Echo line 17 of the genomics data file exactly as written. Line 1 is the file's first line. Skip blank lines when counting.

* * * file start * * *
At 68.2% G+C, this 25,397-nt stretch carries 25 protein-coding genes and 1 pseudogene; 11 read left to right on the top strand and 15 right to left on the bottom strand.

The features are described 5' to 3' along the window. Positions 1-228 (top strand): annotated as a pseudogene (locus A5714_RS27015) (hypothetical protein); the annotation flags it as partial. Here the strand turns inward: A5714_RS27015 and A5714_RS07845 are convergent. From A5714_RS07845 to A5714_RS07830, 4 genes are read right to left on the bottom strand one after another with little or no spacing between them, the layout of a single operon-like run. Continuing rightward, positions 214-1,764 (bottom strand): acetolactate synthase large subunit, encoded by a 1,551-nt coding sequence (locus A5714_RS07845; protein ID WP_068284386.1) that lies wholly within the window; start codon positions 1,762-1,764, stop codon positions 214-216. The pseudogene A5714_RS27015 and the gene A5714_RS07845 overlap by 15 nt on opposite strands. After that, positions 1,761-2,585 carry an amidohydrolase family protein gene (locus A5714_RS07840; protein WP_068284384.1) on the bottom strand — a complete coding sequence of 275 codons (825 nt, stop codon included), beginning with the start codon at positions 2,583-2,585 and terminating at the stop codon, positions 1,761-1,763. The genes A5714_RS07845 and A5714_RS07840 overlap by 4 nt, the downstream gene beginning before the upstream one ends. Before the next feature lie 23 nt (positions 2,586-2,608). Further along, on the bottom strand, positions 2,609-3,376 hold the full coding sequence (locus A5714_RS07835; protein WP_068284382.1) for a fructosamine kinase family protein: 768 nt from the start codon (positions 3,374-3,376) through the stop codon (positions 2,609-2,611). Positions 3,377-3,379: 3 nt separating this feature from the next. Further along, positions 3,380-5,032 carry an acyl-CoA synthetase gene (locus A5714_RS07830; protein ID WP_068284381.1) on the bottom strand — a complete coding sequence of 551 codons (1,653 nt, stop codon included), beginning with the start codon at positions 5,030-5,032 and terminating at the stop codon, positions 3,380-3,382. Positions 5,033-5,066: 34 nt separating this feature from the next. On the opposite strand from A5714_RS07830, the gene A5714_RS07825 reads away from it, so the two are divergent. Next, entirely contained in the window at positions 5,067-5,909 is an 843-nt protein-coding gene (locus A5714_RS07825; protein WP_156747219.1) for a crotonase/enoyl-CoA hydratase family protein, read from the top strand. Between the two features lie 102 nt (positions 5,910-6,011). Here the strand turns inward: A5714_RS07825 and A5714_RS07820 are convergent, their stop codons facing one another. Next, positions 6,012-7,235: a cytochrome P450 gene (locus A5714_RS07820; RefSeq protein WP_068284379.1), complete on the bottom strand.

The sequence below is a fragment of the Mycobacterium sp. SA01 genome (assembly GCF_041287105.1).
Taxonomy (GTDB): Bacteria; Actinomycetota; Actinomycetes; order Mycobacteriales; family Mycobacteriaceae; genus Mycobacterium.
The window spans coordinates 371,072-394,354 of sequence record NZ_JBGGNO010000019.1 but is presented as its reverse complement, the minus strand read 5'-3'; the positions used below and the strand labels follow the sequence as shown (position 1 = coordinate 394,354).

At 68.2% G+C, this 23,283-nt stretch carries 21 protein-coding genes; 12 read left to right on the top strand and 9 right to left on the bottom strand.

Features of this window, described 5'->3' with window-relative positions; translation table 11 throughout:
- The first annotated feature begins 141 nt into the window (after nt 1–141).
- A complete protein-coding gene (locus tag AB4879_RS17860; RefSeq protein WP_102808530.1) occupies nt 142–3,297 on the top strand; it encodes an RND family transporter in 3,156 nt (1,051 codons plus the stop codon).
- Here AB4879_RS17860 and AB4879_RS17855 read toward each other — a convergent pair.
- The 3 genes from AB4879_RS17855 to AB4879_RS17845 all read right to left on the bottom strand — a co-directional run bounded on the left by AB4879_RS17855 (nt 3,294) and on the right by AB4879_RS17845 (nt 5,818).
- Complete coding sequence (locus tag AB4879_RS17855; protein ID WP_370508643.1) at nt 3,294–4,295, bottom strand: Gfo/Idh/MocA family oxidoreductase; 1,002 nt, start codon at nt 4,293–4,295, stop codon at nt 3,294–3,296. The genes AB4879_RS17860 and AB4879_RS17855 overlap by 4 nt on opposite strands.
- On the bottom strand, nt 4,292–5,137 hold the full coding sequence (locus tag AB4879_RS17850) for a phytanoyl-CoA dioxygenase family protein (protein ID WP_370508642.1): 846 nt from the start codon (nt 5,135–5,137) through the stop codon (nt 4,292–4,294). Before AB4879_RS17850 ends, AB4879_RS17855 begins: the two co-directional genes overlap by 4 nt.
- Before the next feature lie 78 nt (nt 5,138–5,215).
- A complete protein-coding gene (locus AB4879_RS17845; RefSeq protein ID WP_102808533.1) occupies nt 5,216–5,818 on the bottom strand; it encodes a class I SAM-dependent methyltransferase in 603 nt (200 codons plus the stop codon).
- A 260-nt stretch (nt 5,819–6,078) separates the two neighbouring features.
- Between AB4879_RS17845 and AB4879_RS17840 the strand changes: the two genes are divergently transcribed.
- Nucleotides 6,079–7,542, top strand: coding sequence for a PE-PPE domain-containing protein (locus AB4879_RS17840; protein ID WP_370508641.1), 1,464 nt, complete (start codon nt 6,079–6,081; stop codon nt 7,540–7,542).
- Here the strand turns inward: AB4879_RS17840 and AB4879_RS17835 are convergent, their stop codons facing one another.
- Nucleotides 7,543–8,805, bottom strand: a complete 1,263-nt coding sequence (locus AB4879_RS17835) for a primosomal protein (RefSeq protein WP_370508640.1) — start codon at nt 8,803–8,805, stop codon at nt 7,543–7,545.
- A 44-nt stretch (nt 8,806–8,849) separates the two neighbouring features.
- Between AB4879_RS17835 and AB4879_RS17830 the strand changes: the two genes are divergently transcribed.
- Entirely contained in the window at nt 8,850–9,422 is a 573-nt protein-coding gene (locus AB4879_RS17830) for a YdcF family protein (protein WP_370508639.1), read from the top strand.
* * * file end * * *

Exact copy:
- Between AB4879_RS17845 and AB4879_RS17840 the strand changes: the two genes are divergently transcribed.